Dave Curtis, Virginia, carves images on linoleum blocks or other specially crafted blocks and then uses them to make prints for his postal covers. One of several Tarzan designs he has made appears on this cover mailed Nov. 28, 2012, in a #10 envelope for the organization's monthly newsletter, "From Cover to Cover."
More info about the group at


Today is the birthday of Jack Davis, who drew hilarious illustrations of Tarzan as well as many other popular characters, both fictional and real. We probably know his work best from Mad Magazine but it appeared in other humor mags as well and in other national magazines such as TV Guide and Time. Jack also designed some movie posters and, by the way, the "Letter Carriers: We Deliver!" stamp on the cover was also the work of Jack.
Postmarked on Jack's birthday, Dec. 2, 2016, a few months after his death.


It was Disney's Tarzan all over as Ohioan Dave Lemon found a flyer for the movie and rearranged it to fit on this cover, which he mailed Dec. 4 in a year whose date seems to be lost in the A and the R. Dave wrapped the little story around the cover so the rest can be read on the back. And he found and clipped a picture of the full-grown Tarzan to glue onto the light piece of cardboard that he placed inside the cover.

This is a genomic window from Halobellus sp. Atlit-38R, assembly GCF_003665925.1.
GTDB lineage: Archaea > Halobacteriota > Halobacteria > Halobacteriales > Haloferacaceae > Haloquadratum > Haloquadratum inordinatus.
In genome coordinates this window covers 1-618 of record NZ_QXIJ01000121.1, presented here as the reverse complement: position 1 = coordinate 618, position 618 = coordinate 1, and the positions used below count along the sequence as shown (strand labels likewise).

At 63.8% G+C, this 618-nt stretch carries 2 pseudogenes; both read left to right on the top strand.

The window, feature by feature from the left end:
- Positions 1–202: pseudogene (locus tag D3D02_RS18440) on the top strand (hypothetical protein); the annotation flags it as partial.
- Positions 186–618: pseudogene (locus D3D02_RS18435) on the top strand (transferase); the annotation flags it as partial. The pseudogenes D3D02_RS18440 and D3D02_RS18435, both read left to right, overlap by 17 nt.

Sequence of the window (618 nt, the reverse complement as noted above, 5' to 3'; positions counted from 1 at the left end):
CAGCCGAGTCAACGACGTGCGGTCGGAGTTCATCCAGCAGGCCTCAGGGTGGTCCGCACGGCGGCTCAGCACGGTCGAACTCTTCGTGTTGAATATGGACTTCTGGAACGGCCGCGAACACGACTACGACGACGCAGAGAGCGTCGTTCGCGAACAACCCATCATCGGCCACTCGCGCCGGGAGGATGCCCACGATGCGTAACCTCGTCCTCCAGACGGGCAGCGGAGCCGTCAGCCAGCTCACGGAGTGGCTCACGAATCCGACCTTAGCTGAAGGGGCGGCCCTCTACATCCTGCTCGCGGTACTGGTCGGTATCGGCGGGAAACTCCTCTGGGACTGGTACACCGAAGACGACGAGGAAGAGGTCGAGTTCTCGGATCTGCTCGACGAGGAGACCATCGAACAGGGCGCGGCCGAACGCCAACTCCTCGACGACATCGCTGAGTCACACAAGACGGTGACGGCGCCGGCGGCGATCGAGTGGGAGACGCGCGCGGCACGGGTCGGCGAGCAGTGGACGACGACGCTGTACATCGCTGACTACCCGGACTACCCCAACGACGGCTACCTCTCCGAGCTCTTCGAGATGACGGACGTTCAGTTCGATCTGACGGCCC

The treehouse tree has been decorated in readiness for Christmas in the jungle, with ornaments for the movie trio of the 30s and 40s. Charlie Delgado of Ohio dreamed up this one and put pen to paper to make it a reality, mailing the finished product my way on Dec. 5, 2017, while on vacation in Boerne, Texas.
        On Dec. 5, 2014, the Postal Service issued a couple of stamps honoring Wilt Chamberlain, better known for his starring basketball career than for his movie career. But he did a great job as Bombaata, the warrior ally of "Conan the Destroyer," with future California Gov. Arnold Schwarzenegger playing the title role.
Schwarznegger always wanted someone to look up to.


This cover is similar to one I posted a year ago in this group as Cover No. 103 in the Pushing The Envelope Series. The difference is that this cover is slightly wider than the other one and includes the familiar photo of Edgar Rice Burroughs and friends observing the Japanese attack on Pearl Harbor on Dec. 7, 1941. ERB tried a couple of different ways of helping the war effort before finally becoming a war correspondent, donning the uniform required of correspondents, and traveling with military units to cover the war.